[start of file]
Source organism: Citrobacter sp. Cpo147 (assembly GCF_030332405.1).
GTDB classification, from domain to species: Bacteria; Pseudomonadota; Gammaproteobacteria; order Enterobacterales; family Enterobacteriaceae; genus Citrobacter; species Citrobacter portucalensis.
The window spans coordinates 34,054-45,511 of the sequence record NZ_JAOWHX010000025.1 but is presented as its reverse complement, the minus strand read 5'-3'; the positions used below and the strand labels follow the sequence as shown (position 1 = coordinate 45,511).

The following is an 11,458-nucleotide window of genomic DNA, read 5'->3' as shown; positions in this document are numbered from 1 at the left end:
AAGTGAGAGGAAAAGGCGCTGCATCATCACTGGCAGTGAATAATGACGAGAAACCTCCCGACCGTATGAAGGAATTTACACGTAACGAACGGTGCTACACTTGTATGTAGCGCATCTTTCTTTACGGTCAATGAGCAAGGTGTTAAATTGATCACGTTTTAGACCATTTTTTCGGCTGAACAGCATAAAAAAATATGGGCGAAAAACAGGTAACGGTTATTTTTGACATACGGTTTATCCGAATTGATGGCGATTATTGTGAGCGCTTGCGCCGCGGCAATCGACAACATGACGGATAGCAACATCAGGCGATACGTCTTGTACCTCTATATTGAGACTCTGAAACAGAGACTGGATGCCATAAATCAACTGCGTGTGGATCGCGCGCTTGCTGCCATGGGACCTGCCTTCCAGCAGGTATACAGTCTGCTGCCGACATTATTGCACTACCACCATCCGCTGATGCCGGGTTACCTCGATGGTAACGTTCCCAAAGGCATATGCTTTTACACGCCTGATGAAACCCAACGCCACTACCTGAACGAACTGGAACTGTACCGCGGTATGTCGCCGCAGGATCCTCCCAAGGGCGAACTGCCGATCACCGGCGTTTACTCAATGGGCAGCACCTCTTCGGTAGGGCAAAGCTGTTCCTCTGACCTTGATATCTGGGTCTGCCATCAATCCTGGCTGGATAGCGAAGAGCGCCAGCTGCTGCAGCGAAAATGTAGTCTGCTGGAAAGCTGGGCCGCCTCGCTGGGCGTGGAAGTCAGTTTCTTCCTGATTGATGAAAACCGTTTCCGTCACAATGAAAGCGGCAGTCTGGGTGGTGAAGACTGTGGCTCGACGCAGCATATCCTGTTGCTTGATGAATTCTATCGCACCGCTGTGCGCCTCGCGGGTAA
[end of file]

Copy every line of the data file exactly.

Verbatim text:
Source organism: Citrobacter sp. Cpo147 (assembly GCF_030332405.1).
GTDB classification, from domain to species: Bacteria; Pseudomonadota; Gammaproteobacteria; order Enterobacterales; family Enterobacteriaceae; genus Citrobacter; species Citrobacter portucalensis.
The window spans coordinates 34,054-45,511 of the sequence record NZ_JAOWHX010000025.1 but is presented as its reverse complement, the minus strand read 5'-3'; the positions used below and the strand labels follow the sequence as shown (position 1 = coordinate 45,511).

The following is an 11,458-nucleotide window of genomic DNA, read 5'->3' as shown; positions in this document are numbered from 1 at the left end:
AAGTGAGAGGAAAAGGCGCTGCATCATCACTGGCAGTGAATAATGACGAGAAACCTCCCGACCGTATGAAGGAATTTACACGTAACGAACGGTGCTACACTTGTATGTAGCGCATCTTTCTTTACGGTCAATGAGCAAGGTGTTAAATTGATCACGTTTTAGACCATTTTTTCGGCTGAACAGCATAAAAAAATATGGGCGAAAAACAGGTAACGGTTATTTTTGACATACGGTTTATCCGAATTGATGGCGATTATTGTGAGCGCTTGCGCCGCGGCAATCGACAACATGACGGATAGCAACATCAGGCGATACGTCTTGTACCTCTATATTGAGACTCTGAAACAGAGACTGGATGCCATAAATCAACTGCGTGTGGATCGCGCGCTTGCTGCCATGGGACCTGCCTTCCAGCAGGTATACAGTCTGCTGCCGACATTATTGCACTACCACCATCCGCTGATGCCGGGTTACCTCGATGGTAACGTTCCCAAAGGCATATGCTTTTACACGCCTGATGAAACCCAACGCCACTACCTGAACGAACTGGAACTGTACCGCGGTATGTCGCCGCAGGATCCTCCCAAGGGCGAACTGCCGATCACCGGCGTTTACTCAATGGGCAGCACCTCTTCGGTAGGGCAAAGCTGTTCCTCTGACCTTGATATCTGGGTCTGCCATCAATCCTGGCTGGATAGCGAAGAGCGCCAGCTGCTGCAGCGAAAATGTAGTCTGCTGGAAAGCTGGGCCGCCTCGCTGGGCGTGGAAGTCAGTTTCTTCCTGATTGATGAAAACCGTTTCCGTCACAATGAAAGCGGCAGTCTGGGTGGTGAAGACTGTGGCTCGACGCAGCATATCCTGTTGCTTGATGAATTCTATCGCACCGCTGTGCGCCTCGCGGGTAA